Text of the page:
How the Harry Potter and the Prisoner of Azkaban Movie Accidentally Spoiled Some Future Storylines

© 2004 Warner Bros. Ent. Harry Potter Publishing Rights
© 2004 Warner Bros. Ent. Harry Potter Publishing Rights

While Academy Award winner Alfonso Cuarón wasn't exactly sold at first on the idea of helming the third Harry Potter film, The Prisoner of Azkaban, it proved to be a major success and a favorite for many Potterheads. And it wasn't only fans who loved the director's approach to the installment—series creator J.K. Rowling also praised his choices. During an interview featured on the film's DVD, the acclaimed author explained how intuitive Cuarón was.

"Alfonso had very good intuition about what would and wouldn't work," Rowling said. "He's put things in the film that, without knowing it, foreshadow things that are going to happen in the final two books. So, I really got goosebumps when I saw a couple of those things and I thought people are going to look back on the film and think those were put in deliberately as clues."

Rowling did not specifically say which moments she was referring to, but there are a few possibilities. Among many ideas that Potter blog Beyond Hogwarts speculates, one that seems the most likely is in regards to the scene between Harry and Professor Lupin on the bridge. This part is not in the books, but it allows Lupin to open up in detail about Lily and James Potter—Harry's parents, and Lupin's close friends. One line in particular, in which he tells the Boy Wizard, "You're more like them than you know, Harry. In time you'll come to see just how much," seems to foreshadow Harry's move to sacrifice himself in the final book, Harry Potter and the Deathly Hallows.

There's no debate that Prisoner of Azkaban is one of the best movies of the entire Harry Potter series—Rotten Tomatoes even ranks it as the the second-best in the run (just after Deathly Hallows Part II, the eighth and final installment). It's nice to know Cuarón's work affected Rowling as much as it did moviegoers.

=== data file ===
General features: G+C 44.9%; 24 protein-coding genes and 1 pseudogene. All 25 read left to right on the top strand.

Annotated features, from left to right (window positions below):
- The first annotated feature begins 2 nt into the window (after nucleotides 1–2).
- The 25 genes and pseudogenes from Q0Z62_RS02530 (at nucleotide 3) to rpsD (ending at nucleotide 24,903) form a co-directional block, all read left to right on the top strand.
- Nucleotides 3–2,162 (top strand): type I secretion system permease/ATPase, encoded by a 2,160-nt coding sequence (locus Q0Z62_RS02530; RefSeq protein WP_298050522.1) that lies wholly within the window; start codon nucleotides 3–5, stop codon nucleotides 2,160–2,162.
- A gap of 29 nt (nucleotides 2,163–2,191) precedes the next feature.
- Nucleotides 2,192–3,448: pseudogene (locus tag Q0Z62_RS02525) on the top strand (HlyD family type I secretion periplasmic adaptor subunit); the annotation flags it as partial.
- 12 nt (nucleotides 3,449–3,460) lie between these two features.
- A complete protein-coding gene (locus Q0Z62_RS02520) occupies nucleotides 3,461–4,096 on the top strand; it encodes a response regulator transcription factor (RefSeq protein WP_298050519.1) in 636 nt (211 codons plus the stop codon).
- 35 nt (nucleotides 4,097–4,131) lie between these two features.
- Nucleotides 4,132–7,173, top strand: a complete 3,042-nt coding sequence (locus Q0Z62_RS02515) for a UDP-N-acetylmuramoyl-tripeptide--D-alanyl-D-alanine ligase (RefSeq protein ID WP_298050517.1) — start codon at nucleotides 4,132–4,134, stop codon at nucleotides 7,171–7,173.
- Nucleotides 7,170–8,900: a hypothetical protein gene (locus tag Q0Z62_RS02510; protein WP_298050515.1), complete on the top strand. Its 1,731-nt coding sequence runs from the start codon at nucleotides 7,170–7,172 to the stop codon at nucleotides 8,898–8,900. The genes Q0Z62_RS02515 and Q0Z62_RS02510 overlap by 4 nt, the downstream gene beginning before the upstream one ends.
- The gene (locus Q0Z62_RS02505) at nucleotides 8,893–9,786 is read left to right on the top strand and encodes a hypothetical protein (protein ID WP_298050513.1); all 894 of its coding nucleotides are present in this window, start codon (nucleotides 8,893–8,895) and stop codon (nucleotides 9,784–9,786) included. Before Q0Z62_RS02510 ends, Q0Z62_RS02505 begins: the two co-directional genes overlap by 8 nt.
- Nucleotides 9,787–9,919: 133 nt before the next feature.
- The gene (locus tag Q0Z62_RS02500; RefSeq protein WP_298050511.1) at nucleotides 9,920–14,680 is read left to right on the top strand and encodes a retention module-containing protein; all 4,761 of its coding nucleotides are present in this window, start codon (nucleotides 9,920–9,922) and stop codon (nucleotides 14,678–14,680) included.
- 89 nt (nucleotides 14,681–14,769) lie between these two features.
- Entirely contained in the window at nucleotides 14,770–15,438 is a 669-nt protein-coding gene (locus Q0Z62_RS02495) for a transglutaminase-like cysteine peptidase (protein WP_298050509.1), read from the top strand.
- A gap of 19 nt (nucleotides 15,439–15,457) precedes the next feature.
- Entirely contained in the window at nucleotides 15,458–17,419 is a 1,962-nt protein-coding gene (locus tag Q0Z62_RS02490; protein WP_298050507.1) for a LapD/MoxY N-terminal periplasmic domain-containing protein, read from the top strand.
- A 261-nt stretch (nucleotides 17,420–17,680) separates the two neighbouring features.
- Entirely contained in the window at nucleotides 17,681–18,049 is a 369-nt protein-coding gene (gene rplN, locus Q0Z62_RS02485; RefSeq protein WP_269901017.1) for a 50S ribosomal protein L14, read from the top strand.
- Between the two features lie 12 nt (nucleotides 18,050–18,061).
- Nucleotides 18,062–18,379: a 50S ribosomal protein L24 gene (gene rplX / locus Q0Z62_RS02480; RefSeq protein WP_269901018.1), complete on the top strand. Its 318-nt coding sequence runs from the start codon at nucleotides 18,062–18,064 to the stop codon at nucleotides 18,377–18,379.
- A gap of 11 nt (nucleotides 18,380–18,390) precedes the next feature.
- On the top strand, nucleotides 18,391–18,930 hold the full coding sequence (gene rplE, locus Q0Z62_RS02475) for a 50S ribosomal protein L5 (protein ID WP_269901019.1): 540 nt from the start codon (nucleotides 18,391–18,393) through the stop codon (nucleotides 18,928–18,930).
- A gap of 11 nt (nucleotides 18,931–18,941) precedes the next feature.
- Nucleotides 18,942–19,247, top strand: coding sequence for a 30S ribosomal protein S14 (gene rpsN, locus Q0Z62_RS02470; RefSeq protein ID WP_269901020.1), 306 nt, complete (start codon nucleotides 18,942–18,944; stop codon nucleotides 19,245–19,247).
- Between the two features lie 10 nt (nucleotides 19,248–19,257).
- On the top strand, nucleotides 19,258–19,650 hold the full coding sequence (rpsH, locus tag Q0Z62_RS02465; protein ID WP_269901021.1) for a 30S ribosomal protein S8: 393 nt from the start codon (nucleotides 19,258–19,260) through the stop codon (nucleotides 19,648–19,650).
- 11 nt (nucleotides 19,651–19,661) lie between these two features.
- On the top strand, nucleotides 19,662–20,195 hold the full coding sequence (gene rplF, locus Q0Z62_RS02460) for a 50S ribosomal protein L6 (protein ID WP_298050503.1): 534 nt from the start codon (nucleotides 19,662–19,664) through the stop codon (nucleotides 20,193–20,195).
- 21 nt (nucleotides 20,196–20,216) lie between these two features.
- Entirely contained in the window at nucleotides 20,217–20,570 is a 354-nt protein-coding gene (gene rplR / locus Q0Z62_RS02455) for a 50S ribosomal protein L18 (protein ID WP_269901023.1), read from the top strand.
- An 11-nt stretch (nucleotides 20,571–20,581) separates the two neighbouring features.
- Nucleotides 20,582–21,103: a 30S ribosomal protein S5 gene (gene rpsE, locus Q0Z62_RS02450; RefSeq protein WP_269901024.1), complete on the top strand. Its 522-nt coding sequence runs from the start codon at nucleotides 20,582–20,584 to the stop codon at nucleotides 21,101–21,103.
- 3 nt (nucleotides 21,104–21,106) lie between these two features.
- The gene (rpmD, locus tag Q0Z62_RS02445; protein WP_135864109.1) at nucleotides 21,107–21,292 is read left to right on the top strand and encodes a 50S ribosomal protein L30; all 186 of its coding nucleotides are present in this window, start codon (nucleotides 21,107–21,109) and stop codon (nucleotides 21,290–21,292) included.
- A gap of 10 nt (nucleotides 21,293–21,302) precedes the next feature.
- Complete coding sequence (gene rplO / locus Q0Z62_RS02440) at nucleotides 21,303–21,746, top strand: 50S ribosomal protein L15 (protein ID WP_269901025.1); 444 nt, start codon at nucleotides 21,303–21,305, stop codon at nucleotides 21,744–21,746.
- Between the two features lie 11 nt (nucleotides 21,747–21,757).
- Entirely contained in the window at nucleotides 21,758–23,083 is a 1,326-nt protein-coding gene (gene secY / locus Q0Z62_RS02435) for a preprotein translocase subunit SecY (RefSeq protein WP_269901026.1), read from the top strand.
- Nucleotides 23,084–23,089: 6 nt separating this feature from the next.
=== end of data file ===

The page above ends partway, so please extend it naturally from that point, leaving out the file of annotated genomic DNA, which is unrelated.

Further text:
[h/t Yahoo!]

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Wa Wa Wee Wa: The Origin of Borat's Favorite Catchphrase

Wa wa wee wa! Sacha Baron Cohen is back in Borat Subsequent Moviefilm: Delivery of Prodigious Bribe to American Regime for Make Benefit Once Glorious Nation of Kazakhstan (2020).
Wa wa wee wa! Sacha Baron Cohen is back in Borat Subsequent Moviefilm: Delivery of Prodigious Bribe to American Regime for Make Benefit Once Glorious Nation of Kazakhstan (2020).
Courtesy of Amazon Studios

When Borat: Cultural Learnings of America for Make Benefit Glorious Nation of Kazakhstan was released in 2006, a new audience was exposed to Borat Sagdiyev, a “journalist” portrayed by Sacha Baron Cohen who had made frequent appearances on the comedian’s Da Ali G Show.

Soon, in our country there was problem: People mimicked Borat’s catchphrases, "very nice" and “wa wa wee wa,” incessantly. The latter phrase was used to denote surprise or happiness on Borat’s part. While some may have assumed it was made up, it turns out that it actually means something.

Wa wa wee wa is Hebrew, which Cohen speaks throughout the film and which helped make Borat a hit in Israel. (Cohen is himself Jewish.) It was taken from an Israeli comedy show and is the equivalent of the word wow. Reportedly, the expression was popular among Israelis, and they appreciated Cohen’s use of it.

The original Borat also sees Cohen singing a popular Hebrew folk song, “Koom Bachur Atzel,” or “get up lazy boy,” among other Hebrew mentions. It remains to be seen how much of it he’ll be speaking in the sequel, Borat Subsequent Moviefilm: Delivery of Prodigious Bribe to American Regime for Make Benefit Once Glorious Nation of Kazakhstan. It premieres on Amazon Prime Friday, October 23.

[h/t The Los Angeles Times]